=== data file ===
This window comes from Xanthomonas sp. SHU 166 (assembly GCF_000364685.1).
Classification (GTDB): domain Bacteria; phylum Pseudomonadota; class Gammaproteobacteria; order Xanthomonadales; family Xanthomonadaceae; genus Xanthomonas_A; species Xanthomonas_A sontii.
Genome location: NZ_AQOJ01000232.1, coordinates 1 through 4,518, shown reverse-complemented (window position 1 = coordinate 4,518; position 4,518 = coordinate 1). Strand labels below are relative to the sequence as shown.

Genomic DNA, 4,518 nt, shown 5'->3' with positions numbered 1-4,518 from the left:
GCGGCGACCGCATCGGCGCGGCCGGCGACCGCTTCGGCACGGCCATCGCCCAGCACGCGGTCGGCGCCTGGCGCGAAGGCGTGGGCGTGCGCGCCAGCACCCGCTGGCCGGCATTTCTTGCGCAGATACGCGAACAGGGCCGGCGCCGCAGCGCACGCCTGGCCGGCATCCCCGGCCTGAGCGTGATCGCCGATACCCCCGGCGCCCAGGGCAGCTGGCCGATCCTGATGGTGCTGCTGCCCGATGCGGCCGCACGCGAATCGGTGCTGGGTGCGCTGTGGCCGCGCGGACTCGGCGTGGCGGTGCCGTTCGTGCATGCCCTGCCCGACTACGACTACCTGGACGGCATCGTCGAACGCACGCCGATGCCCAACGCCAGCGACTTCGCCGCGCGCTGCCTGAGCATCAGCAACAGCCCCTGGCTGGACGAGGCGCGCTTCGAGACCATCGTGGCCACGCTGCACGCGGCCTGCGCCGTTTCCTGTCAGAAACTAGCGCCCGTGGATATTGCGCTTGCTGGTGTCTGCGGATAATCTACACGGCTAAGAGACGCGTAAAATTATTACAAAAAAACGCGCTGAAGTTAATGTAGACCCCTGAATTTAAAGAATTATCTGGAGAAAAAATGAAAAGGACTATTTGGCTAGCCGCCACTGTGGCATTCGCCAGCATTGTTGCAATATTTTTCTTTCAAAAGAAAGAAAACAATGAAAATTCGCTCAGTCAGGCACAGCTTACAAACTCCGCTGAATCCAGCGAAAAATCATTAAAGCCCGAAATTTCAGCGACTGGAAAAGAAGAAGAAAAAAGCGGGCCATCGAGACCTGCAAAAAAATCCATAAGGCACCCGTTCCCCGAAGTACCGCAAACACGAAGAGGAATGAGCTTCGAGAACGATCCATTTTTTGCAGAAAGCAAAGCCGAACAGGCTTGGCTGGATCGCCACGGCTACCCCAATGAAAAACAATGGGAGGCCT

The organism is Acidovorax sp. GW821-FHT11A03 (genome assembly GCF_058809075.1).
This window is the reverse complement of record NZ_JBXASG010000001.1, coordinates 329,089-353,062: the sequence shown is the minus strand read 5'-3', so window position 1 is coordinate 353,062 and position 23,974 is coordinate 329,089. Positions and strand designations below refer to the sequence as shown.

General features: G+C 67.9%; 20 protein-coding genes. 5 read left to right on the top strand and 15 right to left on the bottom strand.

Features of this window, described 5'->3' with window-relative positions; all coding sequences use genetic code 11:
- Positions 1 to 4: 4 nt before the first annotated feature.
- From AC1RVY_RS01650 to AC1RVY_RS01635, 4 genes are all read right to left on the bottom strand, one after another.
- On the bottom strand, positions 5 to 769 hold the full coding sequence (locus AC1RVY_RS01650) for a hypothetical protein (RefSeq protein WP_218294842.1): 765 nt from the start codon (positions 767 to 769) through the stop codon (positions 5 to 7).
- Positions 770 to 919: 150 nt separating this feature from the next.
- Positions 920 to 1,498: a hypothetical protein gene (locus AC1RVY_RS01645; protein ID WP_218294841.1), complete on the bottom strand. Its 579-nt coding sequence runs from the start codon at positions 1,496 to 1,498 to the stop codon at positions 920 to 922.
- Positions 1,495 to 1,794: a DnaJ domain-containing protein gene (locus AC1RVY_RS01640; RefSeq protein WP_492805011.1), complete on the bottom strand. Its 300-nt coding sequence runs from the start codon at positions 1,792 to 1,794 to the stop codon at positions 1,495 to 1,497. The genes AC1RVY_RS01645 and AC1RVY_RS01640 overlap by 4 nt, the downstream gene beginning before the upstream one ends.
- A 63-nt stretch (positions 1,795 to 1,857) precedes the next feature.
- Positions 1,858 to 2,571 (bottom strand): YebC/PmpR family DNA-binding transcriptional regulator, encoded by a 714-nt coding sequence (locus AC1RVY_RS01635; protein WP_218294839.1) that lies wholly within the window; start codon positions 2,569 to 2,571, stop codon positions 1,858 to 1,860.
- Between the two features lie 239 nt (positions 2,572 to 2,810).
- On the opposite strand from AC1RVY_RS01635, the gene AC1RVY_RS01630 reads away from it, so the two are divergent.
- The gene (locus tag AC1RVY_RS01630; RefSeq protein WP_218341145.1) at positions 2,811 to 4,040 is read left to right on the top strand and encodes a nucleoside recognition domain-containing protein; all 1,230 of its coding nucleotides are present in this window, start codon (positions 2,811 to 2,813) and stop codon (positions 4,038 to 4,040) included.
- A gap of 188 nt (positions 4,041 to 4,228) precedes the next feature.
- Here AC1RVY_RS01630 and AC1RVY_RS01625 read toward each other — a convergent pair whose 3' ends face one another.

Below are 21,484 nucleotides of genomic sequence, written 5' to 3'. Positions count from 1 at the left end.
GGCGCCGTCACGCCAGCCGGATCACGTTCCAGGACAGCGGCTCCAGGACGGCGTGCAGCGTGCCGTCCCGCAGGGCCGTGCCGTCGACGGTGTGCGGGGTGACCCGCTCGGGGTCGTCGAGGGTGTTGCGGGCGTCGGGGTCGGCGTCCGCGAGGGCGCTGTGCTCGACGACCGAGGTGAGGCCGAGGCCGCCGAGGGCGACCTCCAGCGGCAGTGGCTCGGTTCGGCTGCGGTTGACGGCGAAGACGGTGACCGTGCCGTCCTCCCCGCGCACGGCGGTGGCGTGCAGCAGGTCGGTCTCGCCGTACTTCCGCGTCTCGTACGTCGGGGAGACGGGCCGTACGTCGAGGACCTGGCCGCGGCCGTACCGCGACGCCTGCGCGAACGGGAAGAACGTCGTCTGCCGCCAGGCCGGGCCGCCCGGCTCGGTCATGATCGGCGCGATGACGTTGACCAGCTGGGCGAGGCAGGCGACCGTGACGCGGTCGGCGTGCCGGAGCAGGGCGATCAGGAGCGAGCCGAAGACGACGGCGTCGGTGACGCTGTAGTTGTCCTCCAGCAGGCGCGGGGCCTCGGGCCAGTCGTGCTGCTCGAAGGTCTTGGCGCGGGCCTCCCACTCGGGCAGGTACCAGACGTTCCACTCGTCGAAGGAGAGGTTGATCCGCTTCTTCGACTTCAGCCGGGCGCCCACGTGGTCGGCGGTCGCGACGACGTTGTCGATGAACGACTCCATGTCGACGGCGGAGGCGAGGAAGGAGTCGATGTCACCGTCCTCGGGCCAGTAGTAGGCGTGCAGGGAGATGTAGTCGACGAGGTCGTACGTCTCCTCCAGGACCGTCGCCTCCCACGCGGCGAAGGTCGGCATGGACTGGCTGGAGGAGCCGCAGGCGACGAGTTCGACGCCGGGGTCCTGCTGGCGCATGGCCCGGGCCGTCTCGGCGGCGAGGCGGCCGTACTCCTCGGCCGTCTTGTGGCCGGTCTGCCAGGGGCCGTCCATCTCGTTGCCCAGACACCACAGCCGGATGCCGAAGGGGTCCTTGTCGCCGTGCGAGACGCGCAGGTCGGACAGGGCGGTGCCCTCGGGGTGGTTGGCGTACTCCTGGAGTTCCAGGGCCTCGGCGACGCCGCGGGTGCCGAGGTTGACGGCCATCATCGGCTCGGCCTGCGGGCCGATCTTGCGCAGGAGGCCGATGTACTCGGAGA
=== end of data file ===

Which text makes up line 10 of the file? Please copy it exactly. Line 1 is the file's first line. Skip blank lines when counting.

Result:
- Positions 1 to 4: 4 nt before the first annotated feature.